I won the auction by entering a bidding war. Can you guess what happened next? Ten minutes later there was another listing. It was another Griswold #8 skillet and in better condition. The pan ended up selling at a lower price. Griswold cast iron is antique however it’s not scarce you can really take your time there are new listings every day.
So you want to buy a Griswold skillet, whatever you do do your research on prices.
The sold listings on eBay give you an idea on what people are paying. Also, have a look at the logos on the sold prices, a skillet with slant Griswold logo will sell for a higher price than a Griswold small logo.
There is also another problem there are a few sellers are asking huge asking prices. I shake my head in disbelief at the price. Are sellers just trying their luck or are truly unaware of the market value?
Griswold Manufacturing used different logos, markings and brands. Which one is your favorite?
If you find a bargain at a garage sale then go for it, otherwise, Griswold cast iron especially skillets can command a bit of a price tag. So what would I do? If you’re willing to pay for a Griswold skillet in good condition then wait a little longer for a skillet with the markings you like.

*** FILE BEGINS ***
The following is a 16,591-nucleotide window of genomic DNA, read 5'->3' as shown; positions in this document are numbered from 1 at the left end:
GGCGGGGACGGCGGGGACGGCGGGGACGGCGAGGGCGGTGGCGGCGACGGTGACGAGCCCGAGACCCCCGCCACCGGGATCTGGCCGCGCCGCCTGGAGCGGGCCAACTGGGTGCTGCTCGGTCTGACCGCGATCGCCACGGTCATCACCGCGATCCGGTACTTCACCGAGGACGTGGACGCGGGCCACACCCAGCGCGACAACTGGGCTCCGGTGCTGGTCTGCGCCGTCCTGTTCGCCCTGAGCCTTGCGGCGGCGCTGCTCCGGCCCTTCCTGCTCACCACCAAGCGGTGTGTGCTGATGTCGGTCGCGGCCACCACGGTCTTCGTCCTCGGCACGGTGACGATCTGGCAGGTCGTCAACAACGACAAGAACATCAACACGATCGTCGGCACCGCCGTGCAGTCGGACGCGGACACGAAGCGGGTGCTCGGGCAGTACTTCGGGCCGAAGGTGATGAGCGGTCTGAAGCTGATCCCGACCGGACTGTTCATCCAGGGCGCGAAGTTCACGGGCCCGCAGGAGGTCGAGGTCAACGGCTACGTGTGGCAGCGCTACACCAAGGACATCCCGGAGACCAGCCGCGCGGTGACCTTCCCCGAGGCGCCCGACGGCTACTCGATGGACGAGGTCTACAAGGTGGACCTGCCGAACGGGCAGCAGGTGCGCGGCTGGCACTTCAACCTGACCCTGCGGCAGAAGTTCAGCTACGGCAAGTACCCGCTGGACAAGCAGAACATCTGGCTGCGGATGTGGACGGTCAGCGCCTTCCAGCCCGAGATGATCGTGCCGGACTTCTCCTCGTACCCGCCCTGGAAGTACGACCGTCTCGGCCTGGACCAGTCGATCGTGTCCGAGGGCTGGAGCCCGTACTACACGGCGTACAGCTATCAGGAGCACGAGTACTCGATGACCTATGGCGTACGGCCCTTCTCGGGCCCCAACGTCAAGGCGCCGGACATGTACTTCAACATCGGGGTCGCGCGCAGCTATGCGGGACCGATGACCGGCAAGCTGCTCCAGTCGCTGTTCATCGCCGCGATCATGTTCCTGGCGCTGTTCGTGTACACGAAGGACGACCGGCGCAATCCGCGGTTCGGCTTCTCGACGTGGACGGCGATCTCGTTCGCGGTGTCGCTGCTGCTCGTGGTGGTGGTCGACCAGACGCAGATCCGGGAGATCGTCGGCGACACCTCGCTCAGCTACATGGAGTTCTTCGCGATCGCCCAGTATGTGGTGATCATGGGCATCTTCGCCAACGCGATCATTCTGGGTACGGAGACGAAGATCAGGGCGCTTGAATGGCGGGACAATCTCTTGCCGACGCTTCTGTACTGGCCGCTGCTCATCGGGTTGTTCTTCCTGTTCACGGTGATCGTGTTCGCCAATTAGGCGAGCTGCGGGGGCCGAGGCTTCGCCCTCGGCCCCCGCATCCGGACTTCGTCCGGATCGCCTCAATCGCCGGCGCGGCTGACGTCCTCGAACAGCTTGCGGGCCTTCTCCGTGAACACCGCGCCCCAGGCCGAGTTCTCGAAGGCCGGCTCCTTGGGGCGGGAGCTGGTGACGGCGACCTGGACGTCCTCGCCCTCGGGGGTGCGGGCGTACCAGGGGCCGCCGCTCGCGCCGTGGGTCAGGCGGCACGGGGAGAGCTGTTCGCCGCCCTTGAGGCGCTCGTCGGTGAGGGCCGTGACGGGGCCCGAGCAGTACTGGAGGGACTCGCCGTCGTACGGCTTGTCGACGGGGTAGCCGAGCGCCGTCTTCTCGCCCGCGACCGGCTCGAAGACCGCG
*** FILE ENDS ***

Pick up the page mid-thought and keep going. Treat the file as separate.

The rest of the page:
What do the Griswold logos look like?
As mentioned earlier Griswold Manufacturing made several different cookware brands. Griswold and Erie are the most popular and within these two brands. Griswold also had some variations of their logo. The Cast Iron Collector is a great resource if you want to learn more about Griswold logos.
Some Griswold markings are a little rarer than others which could affect the price. A lot of collectors focus on one Griswold marking for their collection but if you’re looking for a single pan then wait for a pan with your favourite logo.
Smooth Botton pan or a skillet with a heat ring?
This is really up to you, a skillet with a smooth bottom is just like modern pan however skillets with a heat ring were designed for coal or wood ranges. Both choices are great and will not affect the results of your meals however if deciding which to buy ask yourself these questions.
- Do you want to collect Griswold cast iron?
- Do you just you pan just to cook great meals?
Griswold skillets with heat rings are more sought-after with collectors and they command a higher price than skillets without a heat ring. If you want a really collectible Griswold then go for a skillet with a heat ring. However if you just a pan for cooking then a smooth bottom pan could be a great choice.
What would I do? If your budget allows go for Griswold skillet with a heat ring. It’s just my personal preference I think skillets with heat rings have more character and that old world charm.